I dunno. Some people are happy to do the same job for the same pay for most of their lives. They don't live for their work, they work to live. I think money, and people who control it, control too much of society. In a simpler time and society, based more on barter, people could keep doing whatever they want to. With money involved, you have inflation, interest to pay, and someone is motivated by greed to have huge control of most everyone and everything, including congress and the people through media. But I'm getting myself depressed thinking about it!

          s

          Speaking of keeping your job, how will you like retraining to become a Raku programmer?

          /s

          • (Score: 2) by The Mighty Buzzard on Sunday October 13 2019, @06:15AM (4 children)

            Doesn't matter what they want, it matters what they offer the company paying them. See, that's how employment works: The company offers them money in exchange for tasks that the company wants done, hopefully with the values being round about equal. So, if they offer labor of little value, it is completely morally correct they should get paid shit. If they're willing to pick up valuable skills, they should likewise be paid like it. If they want to do the minimum necessary to keep from getting fired, they shouldn't be surprised when they're the first ones on the chopping block. And they damned sure don't need to be whining about wanting more money if they're halfassing the job.

            In a simpler time and society, based more on barter, people could keep doing whatever they want to.

            My entire hairy ass they could. Society was a whopping fuckload more harsh about it than it is now. When barter was more of a thing, you had to have something people valued to barter with or you could fuck right off.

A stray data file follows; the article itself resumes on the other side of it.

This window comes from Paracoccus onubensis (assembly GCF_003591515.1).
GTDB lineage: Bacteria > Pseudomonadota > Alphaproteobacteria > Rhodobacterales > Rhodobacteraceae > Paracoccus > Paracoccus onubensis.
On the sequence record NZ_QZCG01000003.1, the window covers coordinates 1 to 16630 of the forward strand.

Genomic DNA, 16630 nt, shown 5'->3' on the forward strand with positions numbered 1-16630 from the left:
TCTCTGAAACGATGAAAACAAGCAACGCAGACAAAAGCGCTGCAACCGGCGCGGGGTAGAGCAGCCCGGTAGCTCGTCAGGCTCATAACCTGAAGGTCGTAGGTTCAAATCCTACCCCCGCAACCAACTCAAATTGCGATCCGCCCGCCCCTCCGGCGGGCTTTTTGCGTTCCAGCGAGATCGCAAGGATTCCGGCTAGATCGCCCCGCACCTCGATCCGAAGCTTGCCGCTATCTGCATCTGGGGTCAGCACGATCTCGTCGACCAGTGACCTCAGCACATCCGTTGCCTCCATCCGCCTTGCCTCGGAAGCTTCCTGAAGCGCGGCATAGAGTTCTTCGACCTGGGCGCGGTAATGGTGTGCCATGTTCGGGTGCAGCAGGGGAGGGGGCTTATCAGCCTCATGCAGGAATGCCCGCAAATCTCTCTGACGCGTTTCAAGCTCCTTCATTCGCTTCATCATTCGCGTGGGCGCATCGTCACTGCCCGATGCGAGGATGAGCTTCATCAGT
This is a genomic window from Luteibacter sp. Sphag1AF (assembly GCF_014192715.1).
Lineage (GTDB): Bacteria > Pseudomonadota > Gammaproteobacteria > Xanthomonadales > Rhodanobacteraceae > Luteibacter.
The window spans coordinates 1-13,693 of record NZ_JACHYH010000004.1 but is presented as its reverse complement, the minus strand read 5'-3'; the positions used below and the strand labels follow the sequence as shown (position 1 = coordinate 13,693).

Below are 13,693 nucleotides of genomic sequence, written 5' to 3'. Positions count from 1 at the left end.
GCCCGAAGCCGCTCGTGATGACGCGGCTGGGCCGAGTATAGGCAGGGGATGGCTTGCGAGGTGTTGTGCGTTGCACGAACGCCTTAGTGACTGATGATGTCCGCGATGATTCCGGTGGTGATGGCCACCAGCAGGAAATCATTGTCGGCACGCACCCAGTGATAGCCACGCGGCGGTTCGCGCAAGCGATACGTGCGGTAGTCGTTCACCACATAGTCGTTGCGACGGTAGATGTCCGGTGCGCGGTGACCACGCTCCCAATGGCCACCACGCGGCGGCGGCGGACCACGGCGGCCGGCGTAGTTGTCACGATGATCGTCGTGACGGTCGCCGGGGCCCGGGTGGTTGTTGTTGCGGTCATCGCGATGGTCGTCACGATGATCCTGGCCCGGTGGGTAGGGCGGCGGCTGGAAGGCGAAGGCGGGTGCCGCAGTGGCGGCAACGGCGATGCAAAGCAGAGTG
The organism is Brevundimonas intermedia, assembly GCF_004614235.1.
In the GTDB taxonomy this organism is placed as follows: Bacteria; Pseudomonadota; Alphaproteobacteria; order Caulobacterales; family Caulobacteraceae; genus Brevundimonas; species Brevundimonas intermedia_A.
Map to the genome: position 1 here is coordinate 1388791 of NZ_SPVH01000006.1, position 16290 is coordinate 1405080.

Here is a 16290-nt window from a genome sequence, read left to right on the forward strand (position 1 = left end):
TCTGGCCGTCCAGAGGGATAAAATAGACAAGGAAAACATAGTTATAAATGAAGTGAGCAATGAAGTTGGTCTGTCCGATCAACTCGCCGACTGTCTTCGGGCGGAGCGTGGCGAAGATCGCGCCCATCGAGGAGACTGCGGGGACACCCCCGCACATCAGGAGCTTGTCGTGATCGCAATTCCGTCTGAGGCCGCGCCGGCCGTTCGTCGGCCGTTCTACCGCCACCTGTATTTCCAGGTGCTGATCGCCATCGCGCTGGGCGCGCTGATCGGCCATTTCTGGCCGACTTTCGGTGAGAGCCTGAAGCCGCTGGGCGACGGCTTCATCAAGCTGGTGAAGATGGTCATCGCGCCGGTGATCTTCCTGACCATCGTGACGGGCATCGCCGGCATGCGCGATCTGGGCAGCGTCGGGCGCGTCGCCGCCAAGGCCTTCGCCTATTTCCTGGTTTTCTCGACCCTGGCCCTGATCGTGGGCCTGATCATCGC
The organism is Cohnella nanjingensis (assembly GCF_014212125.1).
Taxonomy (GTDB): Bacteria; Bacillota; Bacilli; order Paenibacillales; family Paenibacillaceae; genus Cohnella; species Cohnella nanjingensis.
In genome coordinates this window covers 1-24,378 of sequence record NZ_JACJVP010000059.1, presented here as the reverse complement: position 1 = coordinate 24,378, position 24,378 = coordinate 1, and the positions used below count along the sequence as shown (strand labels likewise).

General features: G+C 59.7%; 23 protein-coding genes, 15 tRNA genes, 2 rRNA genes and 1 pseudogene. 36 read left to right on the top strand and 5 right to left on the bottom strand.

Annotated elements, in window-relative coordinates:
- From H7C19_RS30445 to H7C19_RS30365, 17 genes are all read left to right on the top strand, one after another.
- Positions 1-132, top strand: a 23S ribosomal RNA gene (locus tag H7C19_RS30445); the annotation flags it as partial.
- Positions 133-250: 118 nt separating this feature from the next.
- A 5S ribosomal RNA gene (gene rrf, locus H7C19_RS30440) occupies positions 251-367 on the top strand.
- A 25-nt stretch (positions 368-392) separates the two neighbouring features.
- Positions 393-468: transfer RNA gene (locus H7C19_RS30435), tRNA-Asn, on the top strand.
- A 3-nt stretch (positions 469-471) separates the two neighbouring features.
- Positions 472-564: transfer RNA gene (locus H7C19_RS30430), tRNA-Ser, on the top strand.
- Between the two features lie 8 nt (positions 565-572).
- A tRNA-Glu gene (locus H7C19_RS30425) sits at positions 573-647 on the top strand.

As for having to write things I don't like in languages that annoy me, what do you think I do now? That's why they call it "work" instead of "play". Fuck's sake, man.

            --
            My rights don't end where your fear begins.
            • (Score: 2) by RS3 on Monday October 14 2019, @09:49PM (3 children)

              by RS3 (6367) on Monday October 14 2019, @09:49PM (#907131)

              Well, no intelligent discourse to be found here.

              I thought you knew Larry Wall approved perl6 being renamed "Raku" and I was attempting humor.

              I'll leave you alone.

              • (Score: 2) by The Mighty Buzzard on Monday October 14 2019, @10:56PM (2 children)

                I got the humor. I've even coded in the bloody thing. It sucks ALL OF THE BALLS but I'm still not drawing a line in the sand saying I won't code it no matter how hungry I get. Just one saying shitty jobs will only be chosen if no less shitty jobs are to hand.

                --
                My rights don't end where your fear begins.
                • (Score: 2) by RS3 on Tuesday October 15 2019, @04:11AM (1 child)

                  by RS3 (6367) on Tuesday October 15 2019, @04:11AM (#907238)

                  I feel your pain. I hated OSes so much I wanted to write one. GDT, IDT, etc. fun stuff. Unbeknownst to me, Linux was being developed so I'm glad I didn't waste time. Ever consider designing a language?

                  • (Score: 2) by The Mighty Buzzard on Tuesday October 15 2019, @10:51AM

                    Nah, rehash is plenty of confusion for anybody's hobby. No need to go full OS.

                    Joking aside, I've done just that for many a microcontroller. Very limited in scope, mind you. I'm pretty sure trying to design and code my own GP OS by myself would end in my tears and other people's laughter. But not until a decade or two later.

                    --
                    My rights don't end where your fear begins.